theme(plot.subtitle = element_text(face = "italic")) +
  scale_color_manual(values = c("#c4b291", "#588d75", "#c5784f"))

A ggplot2 line graph plotting relative change in time to evaluate model fits with the parsnip package. Fits on datasets with 100 training rows are 6 to 20 times faster, while fits on datasets with 100,000 or more rows take about the same amount of time as they used to.

Two things worth noting:

  • For smaller datasets and quicker model fits, we see 20x faster model fits!
  • Our changes do little to affect fit times for larger datasets—step 2) accounts for nearly all of this total time.

A natural question after seeing this graph might revolve a different ratio—fit time with dev parsnip vs. fit time with the engine itself.

Let’s benchmark that real quick. We’ll carry out the same super quick model fit on a small dataset, once with the base R interface and once with ours.

d <- sim_classification(100)

  engine     = stats::glm(class ~ ., family = stats::binomial, data = d),
  tidymodels = fit(logistic_reg(), class ~ ., data = d),
  check = FALSE
) %>% 
  select(expression, median)
## # A tibble: 2 × 2
##   expression   median
##   <bch:expr> <bch:tm>
## 1 engine       1.12ms
## 2 tidymodels   1.72ms

So, tidymodels adds something like 50% overhead, worst-case scenario. We feel good about that.

Again, that overhead quickly disappears. With 10,000 rows:

d <- sim_classification(10000)

  engine     = stats::glm(class ~ ., family = stats::binomial, data = d),
  tidymodels = fit(logistic_reg(), class ~ ., data = d),
  iterations = 100, check = FALSE
) %>% 
  select(expression, median)
## # A tibble: 2 × 2
##   expression   median
##   <bch:expr> <bch:tm>
## 1 engine       26.7ms
## 2 tidymodels   27.1ms

Zoom zoom!


In reality, the whole game of statistical modeling involves much more than a single model fit. Resampling model fits, generating predictions from them, calculating performance metrics based on those predictions, and all of the other intricacies of interactive modeling take lots of time, and we’ve worked on optimizing those steps too.

The following benchmarks are just like those above, except in this example, we resample the logistic regression model with 10-fold cross validation. Replacing fit() with fit_resamples() and switching out the data d for its folds:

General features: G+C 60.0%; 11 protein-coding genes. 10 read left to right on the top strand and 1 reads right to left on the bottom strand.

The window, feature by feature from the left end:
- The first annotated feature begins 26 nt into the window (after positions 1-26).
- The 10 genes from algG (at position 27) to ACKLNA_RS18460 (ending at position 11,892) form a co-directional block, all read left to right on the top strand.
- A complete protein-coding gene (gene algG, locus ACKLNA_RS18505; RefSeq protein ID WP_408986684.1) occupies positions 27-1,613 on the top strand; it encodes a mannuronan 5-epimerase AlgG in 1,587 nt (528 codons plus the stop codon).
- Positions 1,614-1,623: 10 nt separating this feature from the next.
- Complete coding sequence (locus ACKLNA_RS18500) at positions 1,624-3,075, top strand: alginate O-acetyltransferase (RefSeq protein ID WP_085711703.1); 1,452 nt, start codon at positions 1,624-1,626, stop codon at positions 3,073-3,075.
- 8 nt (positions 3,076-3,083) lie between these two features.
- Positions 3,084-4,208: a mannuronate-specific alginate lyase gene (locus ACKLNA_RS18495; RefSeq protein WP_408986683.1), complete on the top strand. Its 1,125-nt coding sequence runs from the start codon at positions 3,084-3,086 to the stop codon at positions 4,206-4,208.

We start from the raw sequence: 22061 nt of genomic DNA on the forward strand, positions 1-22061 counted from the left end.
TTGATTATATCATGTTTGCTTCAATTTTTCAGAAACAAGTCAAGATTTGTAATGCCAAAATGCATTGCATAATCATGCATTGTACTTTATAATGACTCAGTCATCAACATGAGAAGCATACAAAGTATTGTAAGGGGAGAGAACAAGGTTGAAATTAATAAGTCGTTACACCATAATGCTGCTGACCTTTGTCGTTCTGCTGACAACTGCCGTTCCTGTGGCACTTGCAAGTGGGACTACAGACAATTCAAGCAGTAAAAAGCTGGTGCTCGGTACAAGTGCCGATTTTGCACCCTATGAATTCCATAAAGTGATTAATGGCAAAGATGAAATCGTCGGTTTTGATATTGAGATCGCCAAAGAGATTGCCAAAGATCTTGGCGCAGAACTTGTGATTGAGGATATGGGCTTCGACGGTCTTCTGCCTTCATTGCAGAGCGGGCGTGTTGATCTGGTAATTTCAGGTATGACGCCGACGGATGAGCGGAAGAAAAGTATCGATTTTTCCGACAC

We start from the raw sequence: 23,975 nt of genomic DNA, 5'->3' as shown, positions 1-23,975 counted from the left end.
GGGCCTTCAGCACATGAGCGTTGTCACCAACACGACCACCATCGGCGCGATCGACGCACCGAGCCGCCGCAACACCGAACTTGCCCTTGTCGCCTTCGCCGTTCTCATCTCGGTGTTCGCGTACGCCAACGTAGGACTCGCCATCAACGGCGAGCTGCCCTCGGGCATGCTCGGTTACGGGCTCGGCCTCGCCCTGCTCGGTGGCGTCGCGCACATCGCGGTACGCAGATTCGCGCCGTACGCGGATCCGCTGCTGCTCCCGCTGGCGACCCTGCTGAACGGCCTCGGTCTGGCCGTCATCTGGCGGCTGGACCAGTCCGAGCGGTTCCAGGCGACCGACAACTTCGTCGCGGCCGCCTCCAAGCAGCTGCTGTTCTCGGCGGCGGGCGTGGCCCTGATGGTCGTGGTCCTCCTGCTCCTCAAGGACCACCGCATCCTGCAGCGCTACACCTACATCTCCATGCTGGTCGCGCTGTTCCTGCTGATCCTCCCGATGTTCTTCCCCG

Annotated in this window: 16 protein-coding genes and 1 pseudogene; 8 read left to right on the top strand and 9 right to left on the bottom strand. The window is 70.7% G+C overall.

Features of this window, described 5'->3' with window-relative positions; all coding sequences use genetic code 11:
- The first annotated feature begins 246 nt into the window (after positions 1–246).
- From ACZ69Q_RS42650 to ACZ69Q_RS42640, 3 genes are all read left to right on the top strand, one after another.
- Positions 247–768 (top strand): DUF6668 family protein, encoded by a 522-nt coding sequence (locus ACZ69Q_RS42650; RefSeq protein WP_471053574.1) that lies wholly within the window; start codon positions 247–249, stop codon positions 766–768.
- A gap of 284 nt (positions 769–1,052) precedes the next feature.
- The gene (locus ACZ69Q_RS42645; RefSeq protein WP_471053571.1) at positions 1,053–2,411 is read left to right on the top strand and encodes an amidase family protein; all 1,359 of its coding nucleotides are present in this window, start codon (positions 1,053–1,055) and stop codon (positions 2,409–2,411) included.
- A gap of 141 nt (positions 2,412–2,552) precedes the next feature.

benchmarks <- 
    rows = 10^(2:6),
    spec = specs,
      d <- sim_classification(rows)
      folds <- vfold_cv(d)
        fit = fit_resamples(spec[[1]], class ~ ., folds)

Tidying up with the same steps and then plotting:

A ggplot2 line plot with the same axes and general idea as before, this time describing the relative speedup in a whole-game pipeline. In this plot, the maximum speedups are by a factor of 2 to 3 rather than 6 to 20.

Again, we see major speedups for smaller datasets, and the effect gradually disappears with larger ones as engine fit time trumps our overhead.

The same sort of benchmark I appended to the last section, where I compare “just the engine fit” to our wrapper, would be quite a bit more involved here. The line for what constitutes “overhead” vs “implementation” is a bit harder to draw, as we implement code for resampling data, computing performance metrics, etc. ourselves. The big ideas here are:

  • We’ve addressed obvious slowdowns in resample evaluation code, and
  • Users can expect further speedups in coming months, but, again,
  • With larger dataset sizes, model fit and prediction take up increasingly large proportions of the total evaluation time.


I used the following code to install CRAN versions on Wednesday, March 22, 2023. The renv snapshot is saved as cran_pkgs.lock.

  c("parsnip", "dials", "recipes", "workflows", 
    "yardstick", "rsample", "hardhat", "broom", "tune"),
  c("dplyr", "tibble", "purrr", "tidyr"),
  c("rlang", "tidyselect", "vctrs")

renv::snapshot(lockfile = "cran_pkgs.lock")

Similarly, for dev_pkgs.lock:

  paste0("tidymodels/", c("parsnip", "dials", "recipes", "workflows", 
                          "yardstick", "rsample", "hardhat", "broom", "tune")),
  paste0("tidyverse/", c("dplyr", "tibble", "purrr", "tidyr")),
  paste0("r-lib/", c("rlang", "tidyselect", "vctrs"))

renv::snapshot(lockfile = "dev_pkgs.lock")

Note that the “CRAN” packages include dplyr v1.1.0 rather than v1.1.1, even though v1.1.1 was on CRAN by the time I ran these simulations. Folks on the tidyverse and r-lib teams (hi, Davis and Lionel!) have been super receptive and helpful in addressing performance hitches that contributed to our overhead, and dplyr 1.1.1 contains a good few changes made with an eye for helping our efforts here. Thanks, yall. So, for a “before” benchmark that better represents where we started from, I use dplyr v1.1.0.